Bustling has been an apt word to describe Fell’s Point, Baltimore’s most historic neighbourhood, throughout its evolution. It’s been a busy seaport, the second largest point of immigration after Ellis Island, and nowadays – after a bit of a slump – a pumped-up hot-bed of restaurants, bars and things to do, which the Sagamore Pendry, in part, helped to revive. Much old-school charm remains in the surrounds, and you should meander along its Belgian-block streets lined with Victorian row houses. Doors down from the hotel is the 18th-century Robert Long House, the oldest surviving home in the city, and the 19th-century Lloyd Street Synagogue is a fine example of the area’s Greek Revival architecture. Singer Billie Holiday and abolitionist Frederick Douglass also lived around these parts, and this African-American legacy is celebrated at the Frederick Douglass-Isaac Myers Maritime Park museum. The Edgar Allan Poe House and Museum (further to the west), pays tribute to the city’s goth-iest icon, and the Baltimore Tattoo Museum might inspire you to pop to the Saints & Sinners parlor close by. From fresh ink, turn to something more painterly at the Walters Art Museum which has more classic pieces in a grand building with one hell of a spiral staircase. And, for the beautifully bonkers side of Baltimore, there’s the American Visionary Art Museum, dedicated to art brut works, outsider and self-taught talents. With robots, vast murals, ornamented cars, kinetic sculptures and darkly themed paintings, it’s dazzling in scope, but we do have a soft spot for the resident 15-foot pink poodle, Fifi. You can kayak, paddleboard and sail on the Inner Harbor and Patapsco River, although the Chessie Dragon paddle boats and mini electric pirate ships might be more fun; and the dedicated-to-conservation National Aquarium is home to hundreds of species, including the gloriously rainbow peacock mantis shrimp. Baseball fans can catch an Orioles game at Camden Yards, and football fans can cheer on the Ravens at M&T Bank Stadium. Should either end badly, wash away your sorrows with a cure-all rye-whiskey tasting at the Sagamore Spirit Distillery (they have canned cocktails to take home too). Belt out a bit of the Star Spangled Banner at Fort McHenry, where the anthem was born (although don’t, it is a rather solemn military fort); spree through quirky shops, such as Ten Thousand Villages, Emporium Collagia and Su Casa; and join in the locals who go all out for the Fell’s Point Fun Festival, the Halloween Crawl, and Olde Tyme Christmas Festival, which usually involve pet fancy-dress and pub hops.
With all due respect to Andrew Carmellini's culinary prowess, Fell’s Point is bursting at the seams with excellent eateries. There’s French frippery afoot at Duck Duck Goose, where onion soup comes with a cheese crown and confit duck; a burger piled high with gruyère, foie gras and blueberry jam; and croque madame soused in a black-truffle mornay. Meals are neon-bathed and set to an EDM, hip hop and R&B soundtrack at BLK Swan, and the food is just as sexy and spirited – try cheesesteak spring rolls, short-rib pizza drizzled with au poivre sauce, or lobster tail glazed with honey butter. Peter’s Inn was a dive bar in a past life, but it’s a reformed character as a farm-to-table eatery with a fine line in fish dishes, such as tuna crudo with blood-orange ponzu, Littleneck clams spiked with ‘nduja, and halibut with lobster ravioli and a spiced crumb, plus the invitation to add foie gras to anything. And, should you be craving Italian while the Rec Pier Chop House is offline, Tagliata makes a fitting stand-in for its squid-ink campanelle tossed with blue crab and sea-urchin cream; brandy-sozzled lobster spaghetti; and steaks wallowing in porcini-and-bone-marrow sauce.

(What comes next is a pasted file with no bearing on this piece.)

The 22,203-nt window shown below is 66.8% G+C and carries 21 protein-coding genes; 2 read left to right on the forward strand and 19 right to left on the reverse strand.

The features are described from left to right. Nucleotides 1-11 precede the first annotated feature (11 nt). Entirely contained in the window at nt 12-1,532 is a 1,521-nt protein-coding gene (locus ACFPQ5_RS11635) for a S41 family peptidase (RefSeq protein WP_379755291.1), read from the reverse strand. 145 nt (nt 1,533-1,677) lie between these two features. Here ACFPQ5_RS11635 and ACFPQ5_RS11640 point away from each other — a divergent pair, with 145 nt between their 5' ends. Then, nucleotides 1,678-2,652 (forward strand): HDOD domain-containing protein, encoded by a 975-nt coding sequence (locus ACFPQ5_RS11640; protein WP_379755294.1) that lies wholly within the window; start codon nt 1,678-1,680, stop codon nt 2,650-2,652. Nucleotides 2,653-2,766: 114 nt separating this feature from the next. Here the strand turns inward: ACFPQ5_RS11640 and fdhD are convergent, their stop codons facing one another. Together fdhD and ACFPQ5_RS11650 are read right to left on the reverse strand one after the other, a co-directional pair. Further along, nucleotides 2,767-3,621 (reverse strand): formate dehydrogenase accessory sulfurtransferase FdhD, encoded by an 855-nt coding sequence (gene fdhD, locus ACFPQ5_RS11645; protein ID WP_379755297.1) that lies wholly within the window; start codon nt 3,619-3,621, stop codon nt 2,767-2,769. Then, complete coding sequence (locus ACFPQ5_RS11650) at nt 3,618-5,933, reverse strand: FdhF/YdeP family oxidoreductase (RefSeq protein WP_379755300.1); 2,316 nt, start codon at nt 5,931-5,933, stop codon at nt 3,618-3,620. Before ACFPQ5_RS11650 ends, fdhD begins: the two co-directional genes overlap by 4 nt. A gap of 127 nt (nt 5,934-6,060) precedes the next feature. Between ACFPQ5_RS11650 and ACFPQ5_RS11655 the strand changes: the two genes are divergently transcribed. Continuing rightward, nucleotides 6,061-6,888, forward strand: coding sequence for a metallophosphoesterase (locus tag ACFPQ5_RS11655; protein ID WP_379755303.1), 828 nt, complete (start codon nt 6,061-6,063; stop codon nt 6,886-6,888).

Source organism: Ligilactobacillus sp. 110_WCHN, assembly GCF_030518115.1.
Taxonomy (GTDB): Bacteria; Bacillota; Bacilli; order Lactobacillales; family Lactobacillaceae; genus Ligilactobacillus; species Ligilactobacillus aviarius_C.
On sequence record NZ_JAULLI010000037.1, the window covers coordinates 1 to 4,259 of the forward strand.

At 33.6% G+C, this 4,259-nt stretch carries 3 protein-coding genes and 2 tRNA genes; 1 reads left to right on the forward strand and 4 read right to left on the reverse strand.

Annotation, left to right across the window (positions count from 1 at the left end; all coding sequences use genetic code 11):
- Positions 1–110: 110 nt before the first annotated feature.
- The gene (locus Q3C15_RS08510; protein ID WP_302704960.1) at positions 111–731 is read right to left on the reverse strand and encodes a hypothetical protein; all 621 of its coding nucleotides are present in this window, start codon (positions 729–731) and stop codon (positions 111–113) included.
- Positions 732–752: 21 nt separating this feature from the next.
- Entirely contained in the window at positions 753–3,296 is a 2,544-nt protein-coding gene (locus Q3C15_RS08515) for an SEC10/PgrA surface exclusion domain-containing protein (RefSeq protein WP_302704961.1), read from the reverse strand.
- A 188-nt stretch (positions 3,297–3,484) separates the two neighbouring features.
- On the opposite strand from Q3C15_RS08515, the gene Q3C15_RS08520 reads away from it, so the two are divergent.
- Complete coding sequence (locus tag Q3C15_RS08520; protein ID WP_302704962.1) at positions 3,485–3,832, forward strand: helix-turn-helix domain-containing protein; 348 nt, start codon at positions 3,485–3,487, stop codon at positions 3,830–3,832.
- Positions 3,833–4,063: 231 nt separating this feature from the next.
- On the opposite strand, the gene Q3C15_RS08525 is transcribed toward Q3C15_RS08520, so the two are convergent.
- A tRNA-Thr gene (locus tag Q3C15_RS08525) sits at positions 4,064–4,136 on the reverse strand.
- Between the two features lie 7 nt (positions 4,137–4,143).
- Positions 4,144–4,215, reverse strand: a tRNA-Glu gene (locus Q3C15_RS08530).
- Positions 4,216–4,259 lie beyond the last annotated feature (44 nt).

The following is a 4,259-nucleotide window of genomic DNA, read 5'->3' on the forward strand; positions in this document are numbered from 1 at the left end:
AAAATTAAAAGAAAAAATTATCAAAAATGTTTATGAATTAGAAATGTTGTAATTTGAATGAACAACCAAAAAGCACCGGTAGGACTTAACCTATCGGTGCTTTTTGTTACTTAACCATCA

Follow in Edgar Allan Poe’s footsteps, whetting your whistle at the Horse You Came In On Saloon – with perhaps a Maryland Mule of Sagamore rye, ginger beer and lime – but only to a certain point, because shortly after he took his last drink here, he collapsed and mysteriously died. But, if you enjoy getting spookily sauced, it’s a stop on various haunted-pub crawls through Fell’s Point. Otherwise, you’re spoilt for choice for sultry drinkeries, say, wood-lined Penny Black, which serves classic cocktails and Baltimore brews; or brick-lined Rye, whose whiskey menu could merrily fell a horse.
Every hotel featured is visited personally by members of our team, given the Smith seal of approval, and then anonymously reviewed. As soon as our reviewers have returned from this epically storied stay by Charm City’s Inner Harbor and unpacked their psych, fusion-jazz and folk vinyl from the Sound Garden and bag of cinnamon-bun-flavoured popcorn from EC Pops, a full account of their quirkily cool break will be with you. In the meantime, to whet your wanderlust, here's a quick peek inside the Sagamore Pendry Baltimore…
Whether you read the Sagamore Pendry Baltimore’s name as the Native American word for ‘chief’ or as a nod to epic tales of legendary beings – or simply referring to the rye-whiskey distillery and stud farm run by fitness impresario Kevin Plank, who backed the venture – you can’t really go wrong. For one, the Sagamore Spirit bottles in your minibar are much appreciated; and for two, there’s an enormity to the place, fleshed out by its past as the second busiest immigration arrival point after Ellis Island, and as a swirling hub of socialising, with basketball games, balls and more (the ballroom is still grand enough for weddings). Columns and monumental brick arches form the façade; a warehouse-sized restaurant has art tearing up the walls and mod chandeliers aplenty – plus an NYC-implant chef with a towering reputation for Italian comfort food – and an interior courtyard is held in place with black-steel girders, with a centrepiece chonk of a Fernando Botero horse sculpture. Plus, the pool deck out back is expansive and a prime spot for admiring the Inner Harbor marina and city skyline (especially during the 4 July fireworks). With mod-con-packed, suavely suited bedrooms and suites too, this is a place where you can go big, and also be at home.